Elements of Student/Adult Partnerships

SoundOut Student/Adult Partnerships

The following elements were identified to help adults and students understand what Student/Adult Partnerships behave throughout education. When students are genuinely supported in schools, Student/Adult Partnerships can be successfully brokered in schools. Many of these elements were originally identified by 500 students and adults from across the United States

When SoundOut was first started, we worked with more than 500 students and adults from across the United States to identify these “Elements of Student/Adult Partnerships,” and they’ve informed the hundreds of projects we’ve led since. Share your thoughts about them in the comments!

1. Authentic Engagement

Authentic engagement for students is required for Student/Adult Partnerships. The first way to do this is be making it real: Open the doors for real Meaningful Student Involvement right now throughout education.

Allow students to address every variety of educational activity that affects them by learning to listen, validate, authorize, mobilize, and reflect on schools. Seek nothing less than full Student/Adult Partnerships for every learner in school, and encourage students to expect meaningfulness.

That means not letting any member of the school community be apathetic, whether they are students or adults.

2. Mutual Respect

Respect is mutual between students and adults, and when you give it, you receive it. Creating a culture of respect shatters stereotypes based on age for both students and adults.

Students respect adults in schools who listen and ask challenging questions. Creating a culture of respect provides all people—both students and adults—the opportunity to act on their dreams and learn from their mistakes.

3. Positive Communication

Adults must listen up and students must hear, because an honest and open exchange of ideas is crucial.

Students are best heard when adults step back and students speak up, and adults are best heard when they are straight forward and explain where they are coming from.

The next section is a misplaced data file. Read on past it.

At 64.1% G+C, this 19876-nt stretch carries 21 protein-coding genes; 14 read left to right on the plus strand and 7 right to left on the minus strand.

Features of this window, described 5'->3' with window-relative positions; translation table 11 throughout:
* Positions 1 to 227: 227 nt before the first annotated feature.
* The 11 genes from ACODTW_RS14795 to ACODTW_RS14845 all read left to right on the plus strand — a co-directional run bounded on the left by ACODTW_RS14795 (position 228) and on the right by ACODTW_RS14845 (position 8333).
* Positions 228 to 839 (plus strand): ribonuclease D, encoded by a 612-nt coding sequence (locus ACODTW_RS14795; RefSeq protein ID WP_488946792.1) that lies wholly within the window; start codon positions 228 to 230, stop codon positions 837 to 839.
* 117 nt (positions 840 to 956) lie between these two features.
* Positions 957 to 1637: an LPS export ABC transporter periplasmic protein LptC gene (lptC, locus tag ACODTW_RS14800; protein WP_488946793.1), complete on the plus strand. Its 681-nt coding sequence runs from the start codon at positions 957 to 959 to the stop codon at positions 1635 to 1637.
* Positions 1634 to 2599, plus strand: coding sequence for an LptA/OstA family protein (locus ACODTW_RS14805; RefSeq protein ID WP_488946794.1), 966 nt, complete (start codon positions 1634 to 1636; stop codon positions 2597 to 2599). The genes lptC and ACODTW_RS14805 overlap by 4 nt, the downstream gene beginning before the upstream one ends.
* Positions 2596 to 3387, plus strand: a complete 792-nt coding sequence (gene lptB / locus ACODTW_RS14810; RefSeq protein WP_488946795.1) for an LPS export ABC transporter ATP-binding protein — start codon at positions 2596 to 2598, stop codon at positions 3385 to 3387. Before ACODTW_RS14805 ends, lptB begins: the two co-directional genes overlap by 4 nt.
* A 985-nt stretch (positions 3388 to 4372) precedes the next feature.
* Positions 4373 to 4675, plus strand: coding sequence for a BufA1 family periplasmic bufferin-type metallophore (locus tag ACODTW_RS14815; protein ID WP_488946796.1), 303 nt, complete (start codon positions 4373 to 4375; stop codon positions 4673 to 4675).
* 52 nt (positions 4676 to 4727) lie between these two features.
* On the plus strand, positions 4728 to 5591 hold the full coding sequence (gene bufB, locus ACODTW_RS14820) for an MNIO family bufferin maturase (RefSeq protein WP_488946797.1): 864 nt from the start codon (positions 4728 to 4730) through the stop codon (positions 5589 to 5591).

All people’s ideas and opinions in schools are valuable to the educational process and the educational system, and each must be heard.

4. Active Investment

Meaningful Student Involvement takes time. For adults, it’s important to remember that investing in the future is accepting that students are leaders today.

Students and adults must first set their fears aside and take a chance on each other. Adults must provide students with the information, education and support they will need to succeed, and should strive to develop their own ability to engage students.

Strong Student/Adult Partnerships require patience and courage.

5. Meaningful Action

Count students in by making it meaningful. When decisions about students are made, they should be made with students. All adults in schools should strive to be allies to students by not acting as adversaries.

Adults need to support students in taking on responsibility based on what they can do, not what they have done. Reflection helps everyone appreciate the importance of their education—for themselves, for their communities and for their lives.

In Student/Adult Partnerships, students and adults must hold each other accountable for all their decisions and actions. Students and teachers should continually reflect on, analyze, and challenge the impact of schools in their lives.

Closing Considerations

When students are genuinely supported through Student/Adult Partnerships, Meaningful Student Involvement can be successfully fostered. Many students, educators, parents, and other advocates have argued that any form of student involvement is inherently meaningful for students, as if there is inherent meaning in being involved. That may be true, if only because there is meaning in not being involved. Many students have reported that not being involved in student government activities, sports, extracurricular clubs, and other traditional forms of student involvement affected their self-esteem, cultural identity, and critical thinking, ultimately negatively impacting their engagement as students.


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